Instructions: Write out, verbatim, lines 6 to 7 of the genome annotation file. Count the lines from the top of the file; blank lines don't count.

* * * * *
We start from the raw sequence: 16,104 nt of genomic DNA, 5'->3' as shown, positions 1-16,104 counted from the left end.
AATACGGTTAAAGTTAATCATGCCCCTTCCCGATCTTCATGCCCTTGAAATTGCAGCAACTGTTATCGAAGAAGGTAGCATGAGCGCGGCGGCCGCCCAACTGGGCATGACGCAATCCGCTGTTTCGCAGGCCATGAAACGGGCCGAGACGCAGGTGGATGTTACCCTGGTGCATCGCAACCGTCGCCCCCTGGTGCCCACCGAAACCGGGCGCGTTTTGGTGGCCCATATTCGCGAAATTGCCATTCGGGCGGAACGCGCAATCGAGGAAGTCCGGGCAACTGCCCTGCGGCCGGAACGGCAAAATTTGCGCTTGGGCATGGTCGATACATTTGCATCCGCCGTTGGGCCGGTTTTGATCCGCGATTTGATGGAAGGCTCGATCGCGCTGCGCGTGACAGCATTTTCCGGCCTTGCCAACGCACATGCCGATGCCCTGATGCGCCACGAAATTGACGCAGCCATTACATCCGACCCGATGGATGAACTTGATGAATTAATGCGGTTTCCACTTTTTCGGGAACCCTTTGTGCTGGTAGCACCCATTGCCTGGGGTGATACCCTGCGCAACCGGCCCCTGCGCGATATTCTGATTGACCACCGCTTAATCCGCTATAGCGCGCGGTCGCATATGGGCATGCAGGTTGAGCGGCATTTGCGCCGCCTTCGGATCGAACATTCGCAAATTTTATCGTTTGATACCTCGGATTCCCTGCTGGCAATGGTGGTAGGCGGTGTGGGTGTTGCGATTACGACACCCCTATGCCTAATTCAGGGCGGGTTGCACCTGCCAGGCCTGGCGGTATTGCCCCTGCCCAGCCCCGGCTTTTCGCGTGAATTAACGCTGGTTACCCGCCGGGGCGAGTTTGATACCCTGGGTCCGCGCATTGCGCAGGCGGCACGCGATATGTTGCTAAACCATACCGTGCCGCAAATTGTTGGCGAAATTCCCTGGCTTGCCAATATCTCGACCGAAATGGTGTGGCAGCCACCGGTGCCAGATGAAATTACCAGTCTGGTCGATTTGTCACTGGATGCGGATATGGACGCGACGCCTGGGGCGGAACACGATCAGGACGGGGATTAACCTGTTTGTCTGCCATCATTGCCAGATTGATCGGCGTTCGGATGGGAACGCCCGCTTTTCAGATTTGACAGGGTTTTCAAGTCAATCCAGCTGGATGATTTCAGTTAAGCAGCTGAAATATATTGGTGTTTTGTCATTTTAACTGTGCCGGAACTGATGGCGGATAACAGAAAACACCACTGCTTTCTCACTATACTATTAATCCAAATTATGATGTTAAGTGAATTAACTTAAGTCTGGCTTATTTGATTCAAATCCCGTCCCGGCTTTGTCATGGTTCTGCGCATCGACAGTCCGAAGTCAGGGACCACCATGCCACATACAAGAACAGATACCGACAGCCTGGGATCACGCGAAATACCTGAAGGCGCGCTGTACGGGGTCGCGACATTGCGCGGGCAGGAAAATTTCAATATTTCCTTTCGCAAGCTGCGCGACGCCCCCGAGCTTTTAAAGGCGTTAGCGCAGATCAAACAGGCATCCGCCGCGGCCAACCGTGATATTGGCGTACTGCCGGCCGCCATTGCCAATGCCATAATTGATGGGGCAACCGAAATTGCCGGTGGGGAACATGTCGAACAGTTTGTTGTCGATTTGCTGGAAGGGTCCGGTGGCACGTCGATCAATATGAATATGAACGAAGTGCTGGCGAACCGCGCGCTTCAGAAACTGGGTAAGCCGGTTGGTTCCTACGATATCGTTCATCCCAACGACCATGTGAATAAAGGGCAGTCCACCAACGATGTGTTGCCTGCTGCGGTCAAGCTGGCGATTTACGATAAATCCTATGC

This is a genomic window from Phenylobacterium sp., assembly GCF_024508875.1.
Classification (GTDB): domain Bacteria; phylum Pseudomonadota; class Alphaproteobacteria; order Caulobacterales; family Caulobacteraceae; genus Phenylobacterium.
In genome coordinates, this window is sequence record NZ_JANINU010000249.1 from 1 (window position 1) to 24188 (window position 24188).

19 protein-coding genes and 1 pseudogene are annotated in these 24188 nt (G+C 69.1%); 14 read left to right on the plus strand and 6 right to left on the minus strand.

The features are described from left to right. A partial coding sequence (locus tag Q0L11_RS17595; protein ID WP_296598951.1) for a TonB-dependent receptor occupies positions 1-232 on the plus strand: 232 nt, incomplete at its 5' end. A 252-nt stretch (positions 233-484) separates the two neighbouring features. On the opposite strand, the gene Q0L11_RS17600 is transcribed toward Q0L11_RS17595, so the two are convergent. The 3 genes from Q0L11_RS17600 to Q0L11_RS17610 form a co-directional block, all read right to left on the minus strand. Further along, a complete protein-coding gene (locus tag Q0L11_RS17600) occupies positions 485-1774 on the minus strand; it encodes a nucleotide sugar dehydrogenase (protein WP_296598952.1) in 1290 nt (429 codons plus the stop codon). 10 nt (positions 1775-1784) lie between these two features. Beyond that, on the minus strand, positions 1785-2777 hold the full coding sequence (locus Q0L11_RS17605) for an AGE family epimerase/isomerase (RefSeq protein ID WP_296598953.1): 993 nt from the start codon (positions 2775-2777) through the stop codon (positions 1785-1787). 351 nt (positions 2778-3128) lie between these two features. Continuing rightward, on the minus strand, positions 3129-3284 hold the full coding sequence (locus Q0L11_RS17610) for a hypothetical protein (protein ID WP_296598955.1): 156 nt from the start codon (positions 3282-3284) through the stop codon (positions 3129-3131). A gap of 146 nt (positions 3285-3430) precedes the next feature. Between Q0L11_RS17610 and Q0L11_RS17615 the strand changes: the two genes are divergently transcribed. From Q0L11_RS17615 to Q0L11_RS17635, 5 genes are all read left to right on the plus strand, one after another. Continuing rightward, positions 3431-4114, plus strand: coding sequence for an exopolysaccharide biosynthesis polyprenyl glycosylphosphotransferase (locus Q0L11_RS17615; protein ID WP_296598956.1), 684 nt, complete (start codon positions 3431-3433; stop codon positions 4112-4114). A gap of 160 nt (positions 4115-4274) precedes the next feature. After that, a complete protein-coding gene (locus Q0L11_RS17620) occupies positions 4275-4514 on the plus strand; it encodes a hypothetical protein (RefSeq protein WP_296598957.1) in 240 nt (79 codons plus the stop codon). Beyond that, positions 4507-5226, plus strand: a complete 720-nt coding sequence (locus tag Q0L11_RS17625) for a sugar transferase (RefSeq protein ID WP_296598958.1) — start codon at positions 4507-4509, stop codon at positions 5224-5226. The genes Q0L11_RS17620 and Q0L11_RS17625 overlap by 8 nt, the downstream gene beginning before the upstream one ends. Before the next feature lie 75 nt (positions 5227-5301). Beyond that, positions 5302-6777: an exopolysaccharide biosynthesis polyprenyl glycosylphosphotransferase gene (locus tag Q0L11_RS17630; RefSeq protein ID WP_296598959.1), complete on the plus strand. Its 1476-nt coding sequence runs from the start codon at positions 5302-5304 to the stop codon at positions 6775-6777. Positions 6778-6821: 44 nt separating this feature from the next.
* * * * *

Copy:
19 protein-coding genes and 1 pseudogene are annotated in these 24188 nt (G+C 69.1%); 14 read left to right on the plus strand and 6 right to left on the minus strand.

The features are described from left to right. A partial coding sequence (locus tag Q0L11_RS17595; protein ID WP_296598951.1) for a TonB-dependent receptor occupies positions 1-232 on the plus strand: 232 nt, incomplete at its 5' end. A 252-nt stretch (positions 233-484) separates the two neighbouring features. On the opposite strand, the gene Q0L11_RS17600 is transcribed toward Q0L11_RS17595, so the two are convergent. The 3 genes from Q0L11_RS17600 to Q0L11_RS17610 form a co-directional block, all read right to left on the minus strand. Further along, a complete protein-coding gene (locus tag Q0L11_RS17600) occupies positions 485-1774 on the minus strand; it encodes a nucleotide sugar dehydrogenase (protein WP_296598952.1) in 1290 nt (429 codons plus the stop codon). 10 nt (positions 1775-1784) lie between these two features. Beyond that, on the minus strand, positions 1785-2777 hold the full coding sequence (locus Q0L11_RS17605) for an AGE family epimerase/isomerase (RefSeq protein ID WP_296598953.1): 993 nt from the start codon (positions 2775-2777) through the stop codon (positions 1785-1787). 351 nt (positions 2778-3128) lie between these two features. Continuing rightward, on the minus strand, positions 3129-3284 hold the full coding sequence (locus Q0L11_RS17610) for a hypothetical protein (protein ID WP_296598955.1): 156 nt from the start codon (positions 3282-3284) through the stop codon (positions 3129-3131). A gap of 146 nt (positions 3285-3430) precedes the next feature. Between Q0L11_RS17610 and Q0L11_RS17615 the strand changes: the two genes are divergently transcribed. From Q0L11_RS17615 to Q0L11_RS17635, 5 genes are all read left to right on the plus strand, one after another. Continuing rightward, positions 3431-4114, plus strand: coding sequence for an exopolysaccharide biosynthesis polyprenyl glycosylphosphotransferase (locus Q0L11_RS17615; protein ID WP_296598956.1), 684 nt, complete (start codon positions 3431-3433; stop codon positions 4112-4114). A gap of 160 nt (positions 4115-4274) precedes the next feature. After that, a complete protein-coding gene (locus Q0L11_RS17620) occupies positions 4275-4514 on the plus strand; it encodes a hypothetical protein (RefSeq protein WP_296598957.1) in 240 nt (79 codons plus the stop codon). Beyond that, positions 4507-5226, plus strand: a complete 720-nt coding sequence (locus tag Q0L11_RS17625) for a sugar transferase (RefSeq protein ID WP_296598958.1) — start codon at positions 4507-4509, stop codon at positions 5224-5226. The genes Q0L11_RS17620 and Q0L11_RS17625 overlap by 8 nt, the downstream gene beginning before the upstream one ends. Before the next feature lie 75 nt (positions 5227-5301). Beyond that, positions 5302-6777: an exopolysaccharide biosynthesis polyprenyl glycosylphosphotransferase gene (locus tag Q0L11_RS17630; RefSeq protein ID WP_296598959.1), complete on the plus strand. Its 1476-nt coding sequence runs from the start codon at positions 5302-5304 to the stop codon at positions 6775-6777. Positions 6778-6821: 44 nt separating this feature from the next.